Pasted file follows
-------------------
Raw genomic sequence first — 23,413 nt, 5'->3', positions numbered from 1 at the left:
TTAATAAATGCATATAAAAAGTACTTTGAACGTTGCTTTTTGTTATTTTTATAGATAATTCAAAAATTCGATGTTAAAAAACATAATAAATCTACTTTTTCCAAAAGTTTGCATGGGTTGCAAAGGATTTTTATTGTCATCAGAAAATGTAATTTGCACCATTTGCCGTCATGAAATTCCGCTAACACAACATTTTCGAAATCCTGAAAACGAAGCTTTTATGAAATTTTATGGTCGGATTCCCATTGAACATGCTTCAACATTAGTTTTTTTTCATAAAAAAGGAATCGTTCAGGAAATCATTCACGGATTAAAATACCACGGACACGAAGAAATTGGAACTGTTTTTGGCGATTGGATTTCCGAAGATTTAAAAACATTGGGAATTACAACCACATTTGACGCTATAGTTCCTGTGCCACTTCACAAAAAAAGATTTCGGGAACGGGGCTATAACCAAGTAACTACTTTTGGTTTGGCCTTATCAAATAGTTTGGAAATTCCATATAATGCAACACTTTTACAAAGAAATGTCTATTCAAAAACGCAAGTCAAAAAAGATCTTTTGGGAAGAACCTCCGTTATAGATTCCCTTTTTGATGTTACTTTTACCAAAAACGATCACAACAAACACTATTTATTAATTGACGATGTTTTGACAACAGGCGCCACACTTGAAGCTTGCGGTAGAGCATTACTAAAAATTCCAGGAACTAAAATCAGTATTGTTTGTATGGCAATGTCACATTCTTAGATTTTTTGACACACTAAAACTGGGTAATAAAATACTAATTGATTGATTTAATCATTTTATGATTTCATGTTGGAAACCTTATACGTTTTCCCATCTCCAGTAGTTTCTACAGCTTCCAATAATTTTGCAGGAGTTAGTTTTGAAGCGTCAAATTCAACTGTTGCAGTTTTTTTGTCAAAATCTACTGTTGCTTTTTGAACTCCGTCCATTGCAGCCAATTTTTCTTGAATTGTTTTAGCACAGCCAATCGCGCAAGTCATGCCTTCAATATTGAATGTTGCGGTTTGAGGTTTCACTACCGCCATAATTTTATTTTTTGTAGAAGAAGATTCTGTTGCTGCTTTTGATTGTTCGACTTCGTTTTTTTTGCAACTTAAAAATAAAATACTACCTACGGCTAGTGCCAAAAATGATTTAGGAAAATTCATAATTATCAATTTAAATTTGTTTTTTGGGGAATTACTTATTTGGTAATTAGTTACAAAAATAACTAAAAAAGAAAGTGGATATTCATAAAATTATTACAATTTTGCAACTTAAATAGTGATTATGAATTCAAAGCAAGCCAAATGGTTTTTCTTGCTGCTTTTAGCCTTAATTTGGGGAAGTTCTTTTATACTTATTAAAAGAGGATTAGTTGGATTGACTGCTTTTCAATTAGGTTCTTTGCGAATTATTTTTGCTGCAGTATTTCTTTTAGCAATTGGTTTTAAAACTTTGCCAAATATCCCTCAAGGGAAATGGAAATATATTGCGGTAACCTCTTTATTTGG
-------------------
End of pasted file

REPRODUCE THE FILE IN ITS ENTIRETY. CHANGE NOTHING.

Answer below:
Raw genomic sequence first — 23,413 nt, 5'->3', positions numbered from 1 at the left:
TTAATAAATGCATATAAAAAGTACTTTGAACGTTGCTTTTTGTTATTTTTATAGATAATTCAAAAATTCGATGTTAAAAAACATAATAAATCTACTTTTTCCAAAAGTTTGCATGGGTTGCAAAGGATTTTTATTGTCATCAGAAAATGTAATTTGCACCATTTGCCGTCATGAAATTCCGCTAACACAACATTTTCGAAATCCTGAAAACGAAGCTTTTATGAAATTTTATGGTCGGATTCCCATTGAACATGCTTCAACATTAGTTTTTTTTCATAAAAAAGGAATCGTTCAGGAAATCATTCACGGATTAAAATACCACGGACACGAAGAAATTGGAACTGTTTTTGGCGATTGGATTTCCGAAGATTTAAAAACATTGGGAATTACAACCACATTTGACGCTATAGTTCCTGTGCCACTTCACAAAAAAAGATTTCGGGAACGGGGCTATAACCAAGTAACTACTTTTGGTTTGGCCTTATCAAATAGTTTGGAAATTCCATATAATGCAACACTTTTACAAAGAAATGTCTATTCAAAAACGCAAGTCAAAAAAGATCTTTTGGGAAGAACCTCCGTTATAGATTCCCTTTTTGATGTTACTTTTACCAAAAACGATCACAACAAACACTATTTATTAATTGACGATGTTTTGACAACAGGCGCCACACTTGAAGCTTGCGGTAGAGCATTACTAAAAATTCCAGGAACTAAAATCAGTATTGTTTGTATGGCAATGTCACATTCTTAGATTTTTTGACACACTAAAACTGGGTAATAAAATACTAATTGATTGATTTAATCATTTTATGATTTCATGTTGGAAACCTTATACGTTTTCCCATCTCCAGTAGTTTCTACAGCTTCCAATAATTTTGCAGGAGTTAGTTTTGAAGCGTCAAATTCAACTGTTGCAGTTTTTTTGTCAAAATCTACTGTTGCTTTTTGAACTCCGTCCATTGCAGCCAATTTTTCTTGAATTGTTTTAGCACAGCCAATCGCGCAAGTCATGCCTTCAATATTGAATGTTGCGGTTTGAGGTTTCACTACCGCCATAATTTTATTTTTTGTAGAAGAAGATTCTGTTGCTGCTTTTGATTGTTCGACTTCGTTTTTTTTGCAACTTAAAAATAAAATACTACCTACGGCTAGTGCCAAAAATGATTTAGGAAAATTCATAATTATCAATTTAAATTTGTTTTTTGGGGAATTACTTATTTGGTAATTAGTTACAAAAATAACTAAAAAAGAAAGTGGATATTCATAAAATTATTACAATTTTGCAACTTAAATAGTGATTATGAATTCAAAGCAAGCCAAATGGTTTTTCTTGCTGCTTTTAGCCTTAATTTGGGGAAGTTCTTTTATACTTATTAAAAGAGGATTAGTTGGATTGACTGCTTTTCAATTAGGTTCTTTGCGAATTATTTTTGCTGCAGTATTTCTTTTAGCAATTGGTTTTAAAACTTTGCCAAATATCCCTCAAGGGAAATGGAAATATATTGCGGTAACCTCTTTATTTGG